HOWEVER, and this is critically important, consent, once given, can be taken away. It’s not a birthday present or chewing gum. It’s a continuous process, and the moment it is withdrawn, it ceases to exist. There’s no question in my mind that if I had asked my husband to stop at any point, he would have. The problem with Ansari is that he didn’t.

If we are to take Grace at her word (which by all accounts, it seems we can), when Ansari asked if she was OK, she responded, “I said I don’t want to feel forced because then I’ll hate you, and I’d rather not hate you.” To which he responded, “Oh, of course, it’s only fun if we’re both having fun. Let’s just chill over here on the couch.” And he then continued to push for oral and penetrative sex – both by showing her his penis and trying to remove her clothes. She had put them back on after they had both performed oral sex on each other earlier – after which she expressed her desire to slow down.

The first time I read Grace’s story, I was defensive of Ansari. She went home with him. She performed oral sex on him. And he called her an Uber when she wanted to go. What’s the big deal? The problem was that I was expecting the revelations to be bigger. I expected date rape (the “worst night of my life” of the title alluded to something horrific), and I got a guy being a dick.

However, on rereading it without expectation, the extent of how much of a dick he really was began to sink in. Things like saying “If I poured you another glass of wine now, would it count as our second date?” in response to her attempt to postpone sex until “later”, are icky in the extreme. The girl wasn’t into it, and instead of standing down, Ansari used every trick in the book to pressure her into sex she clearly didn’t want.

Ansari didn’t rape her, but he was a dick. This metoo story wasn’t about holding someone legally accountable for his actions. Rather, it was about showing someone up for shitty behaviour. And the fact that “we’ve all had bad dates like that” doesn’t make it OK – it shows that generally speaking, men need to be a little more sensitive to what women say and how they respond to sexual advances.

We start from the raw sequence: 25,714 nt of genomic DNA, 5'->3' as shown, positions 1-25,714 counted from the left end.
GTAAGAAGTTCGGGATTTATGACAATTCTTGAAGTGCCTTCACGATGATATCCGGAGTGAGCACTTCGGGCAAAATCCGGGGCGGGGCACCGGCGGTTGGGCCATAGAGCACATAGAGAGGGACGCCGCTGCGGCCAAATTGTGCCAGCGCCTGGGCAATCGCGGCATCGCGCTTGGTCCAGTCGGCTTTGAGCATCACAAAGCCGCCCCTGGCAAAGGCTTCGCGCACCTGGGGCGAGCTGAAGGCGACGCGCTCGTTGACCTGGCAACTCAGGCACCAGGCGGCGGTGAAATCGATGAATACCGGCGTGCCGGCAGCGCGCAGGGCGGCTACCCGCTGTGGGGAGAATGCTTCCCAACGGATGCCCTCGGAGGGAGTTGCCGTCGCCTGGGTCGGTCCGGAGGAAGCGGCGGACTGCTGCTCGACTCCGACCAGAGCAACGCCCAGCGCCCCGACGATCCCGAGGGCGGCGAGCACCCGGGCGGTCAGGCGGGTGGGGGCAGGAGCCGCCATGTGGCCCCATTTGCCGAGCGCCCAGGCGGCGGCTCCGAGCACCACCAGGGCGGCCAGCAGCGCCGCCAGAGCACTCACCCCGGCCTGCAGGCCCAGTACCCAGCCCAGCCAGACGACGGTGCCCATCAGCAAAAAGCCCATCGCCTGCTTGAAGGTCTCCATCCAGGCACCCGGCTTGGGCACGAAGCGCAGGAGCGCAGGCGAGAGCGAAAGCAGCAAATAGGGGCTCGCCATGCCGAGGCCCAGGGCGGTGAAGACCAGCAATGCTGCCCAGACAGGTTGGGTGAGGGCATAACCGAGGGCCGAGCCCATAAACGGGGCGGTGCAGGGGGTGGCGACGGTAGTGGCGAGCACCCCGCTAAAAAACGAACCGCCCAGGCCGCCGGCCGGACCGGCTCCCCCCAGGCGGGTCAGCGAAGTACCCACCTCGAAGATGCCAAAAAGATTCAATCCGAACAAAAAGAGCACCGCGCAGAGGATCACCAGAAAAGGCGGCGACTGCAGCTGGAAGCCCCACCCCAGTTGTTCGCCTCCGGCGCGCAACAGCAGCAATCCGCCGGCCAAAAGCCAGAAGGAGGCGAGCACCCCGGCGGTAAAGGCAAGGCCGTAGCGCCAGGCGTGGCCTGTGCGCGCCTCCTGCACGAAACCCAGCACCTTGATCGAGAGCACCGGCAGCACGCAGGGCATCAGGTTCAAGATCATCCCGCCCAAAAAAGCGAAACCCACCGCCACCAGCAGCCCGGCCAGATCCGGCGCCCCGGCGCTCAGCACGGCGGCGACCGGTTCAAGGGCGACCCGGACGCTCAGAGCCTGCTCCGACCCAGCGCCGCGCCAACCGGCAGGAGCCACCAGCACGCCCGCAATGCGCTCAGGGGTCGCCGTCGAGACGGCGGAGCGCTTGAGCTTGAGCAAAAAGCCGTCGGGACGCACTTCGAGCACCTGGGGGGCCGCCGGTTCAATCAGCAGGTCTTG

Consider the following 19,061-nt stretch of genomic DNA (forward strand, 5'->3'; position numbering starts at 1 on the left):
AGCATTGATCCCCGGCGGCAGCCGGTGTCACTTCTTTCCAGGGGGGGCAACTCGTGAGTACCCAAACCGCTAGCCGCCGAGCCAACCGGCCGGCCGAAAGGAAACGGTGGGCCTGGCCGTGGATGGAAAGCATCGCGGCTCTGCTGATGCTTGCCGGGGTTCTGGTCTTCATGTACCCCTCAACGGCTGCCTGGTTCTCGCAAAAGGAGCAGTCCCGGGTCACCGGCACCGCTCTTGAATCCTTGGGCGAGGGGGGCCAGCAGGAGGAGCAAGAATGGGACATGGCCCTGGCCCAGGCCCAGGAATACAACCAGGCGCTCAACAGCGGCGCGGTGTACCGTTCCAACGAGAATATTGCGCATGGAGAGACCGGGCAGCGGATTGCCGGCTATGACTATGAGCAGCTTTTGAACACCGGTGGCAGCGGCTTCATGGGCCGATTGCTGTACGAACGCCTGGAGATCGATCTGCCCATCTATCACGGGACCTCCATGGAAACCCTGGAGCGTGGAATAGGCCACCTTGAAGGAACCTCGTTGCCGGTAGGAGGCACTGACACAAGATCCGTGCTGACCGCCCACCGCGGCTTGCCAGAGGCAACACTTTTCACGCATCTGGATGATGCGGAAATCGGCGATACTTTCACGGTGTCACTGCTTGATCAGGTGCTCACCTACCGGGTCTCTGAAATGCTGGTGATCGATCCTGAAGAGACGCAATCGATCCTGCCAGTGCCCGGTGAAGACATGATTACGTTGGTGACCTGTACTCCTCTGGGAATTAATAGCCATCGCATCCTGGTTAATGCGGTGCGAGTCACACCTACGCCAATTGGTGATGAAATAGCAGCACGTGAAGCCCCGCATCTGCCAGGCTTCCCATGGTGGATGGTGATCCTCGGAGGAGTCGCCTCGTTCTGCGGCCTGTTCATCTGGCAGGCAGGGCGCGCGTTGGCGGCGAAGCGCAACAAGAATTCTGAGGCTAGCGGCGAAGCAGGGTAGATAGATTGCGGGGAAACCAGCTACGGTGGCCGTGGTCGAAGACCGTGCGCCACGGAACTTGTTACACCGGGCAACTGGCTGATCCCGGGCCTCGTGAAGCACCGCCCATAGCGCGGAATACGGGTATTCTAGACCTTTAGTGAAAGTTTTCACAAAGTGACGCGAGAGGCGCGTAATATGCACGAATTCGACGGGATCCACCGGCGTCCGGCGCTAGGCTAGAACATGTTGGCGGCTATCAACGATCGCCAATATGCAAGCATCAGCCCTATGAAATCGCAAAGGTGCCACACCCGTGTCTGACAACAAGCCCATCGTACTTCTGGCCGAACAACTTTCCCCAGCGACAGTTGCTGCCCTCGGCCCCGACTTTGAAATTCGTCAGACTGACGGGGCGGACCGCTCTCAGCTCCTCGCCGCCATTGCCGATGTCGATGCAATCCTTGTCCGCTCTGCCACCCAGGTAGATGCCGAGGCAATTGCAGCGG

And yes, women can be sexually aggressive too, and of course, we should also hear what men say, BUT, generations of societal conditioning and physical intimidation mean that women are more sexually vulnerable than men, and this being the case, men have to take extra care with us. It’s kind of like how you can call a white child a monkey, but you could never address that term of “endearment” to a black child.

So, while I don’t believe Ansari should be thrown in jail or lose his job or anything as extreme as that, I hope that this has given him pause to realise that even if he was approached by a fangirl who kind of agreed to take it to the next level, when she expressed her reservations, he should have listened, instead of pushing on like a clueless hormonal teenager (although it’s not OK for them either).

Since the story has now been told, it’s not worth debating whether it should have been. Now that we know it, we can all learn from it. The message is clear: don’t be a dick. And it’s not “don’t be a dick because maybe you’ll be publicly humiliated”; it’s “don’t be a dick because you’ll make another human being feel really bad which is the opposite of the point of sex.”